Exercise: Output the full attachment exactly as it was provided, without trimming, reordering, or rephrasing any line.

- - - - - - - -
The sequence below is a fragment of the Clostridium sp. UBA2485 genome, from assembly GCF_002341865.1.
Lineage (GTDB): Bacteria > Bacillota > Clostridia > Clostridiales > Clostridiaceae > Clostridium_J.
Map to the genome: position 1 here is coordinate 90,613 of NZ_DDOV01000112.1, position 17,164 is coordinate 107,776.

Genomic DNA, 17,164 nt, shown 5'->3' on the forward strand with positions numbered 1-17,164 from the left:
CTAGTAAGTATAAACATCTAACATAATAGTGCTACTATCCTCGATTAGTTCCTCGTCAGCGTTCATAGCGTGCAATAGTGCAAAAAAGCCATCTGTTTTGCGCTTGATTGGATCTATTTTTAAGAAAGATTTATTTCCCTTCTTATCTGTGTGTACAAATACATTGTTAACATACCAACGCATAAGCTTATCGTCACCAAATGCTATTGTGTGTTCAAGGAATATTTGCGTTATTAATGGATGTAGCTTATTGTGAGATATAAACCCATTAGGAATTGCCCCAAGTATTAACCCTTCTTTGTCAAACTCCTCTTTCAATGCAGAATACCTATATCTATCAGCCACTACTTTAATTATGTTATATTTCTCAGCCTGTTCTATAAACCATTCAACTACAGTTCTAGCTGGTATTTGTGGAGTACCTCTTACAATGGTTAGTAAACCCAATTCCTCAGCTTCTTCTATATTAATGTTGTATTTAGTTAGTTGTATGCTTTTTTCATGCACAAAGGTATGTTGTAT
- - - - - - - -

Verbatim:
The sequence below is a fragment of the Clostridium sp. UBA2485 genome, from assembly GCF_002341865.1.
Lineage (GTDB): Bacteria > Bacillota > Clostridia > Clostridiales > Clostridiaceae > Clostridium_J.
Map to the genome: position 1 here is coordinate 90,613 of NZ_DDOV01000112.1, position 17,164 is coordinate 107,776.

Genomic DNA, 17,164 nt, shown 5'->3' on the forward strand with positions numbered 1-17,164 from the left:
CTAGTAAGTATAAACATCTAACATAATAGTGCTACTATCCTCGATTAGTTCCTCGTCAGCGTTCATAGCGTGCAATAGTGCAAAAAAGCCATCTGTTTTGCGCTTGATTGGATCTATTTTTAAGAAAGATTTATTTCCCTTCTTATCTGTGTGTACAAATACATTGTTAACATACCAACGCATAAGCTTATCGTCACCAAATGCTATTGTGTGTTCAAGGAATATTTGCGTTATTAATGGATGTAGCTTATTGTGAGATATAAACCCATTAGGAATTGCCCCAAGTATTAACCCTTCTTTGTCAAACTCCTCTTTCAATGCAGAATACCTATATCTATCAGCCACTACTTTAATTATGTTATATTTCTCAGCCTGTTCTATAAACCATTCAACTACAGTTCTAGCTGGTATTTGTGGAGTACCTCTTACAATGGTTAGTAAACCCAATTCCTCAGCTTCTTCTATATTAATGTTGTATTTAGTTAGTTGTATGCTTTTTTCATGCACAAAGGTATGTTGTAT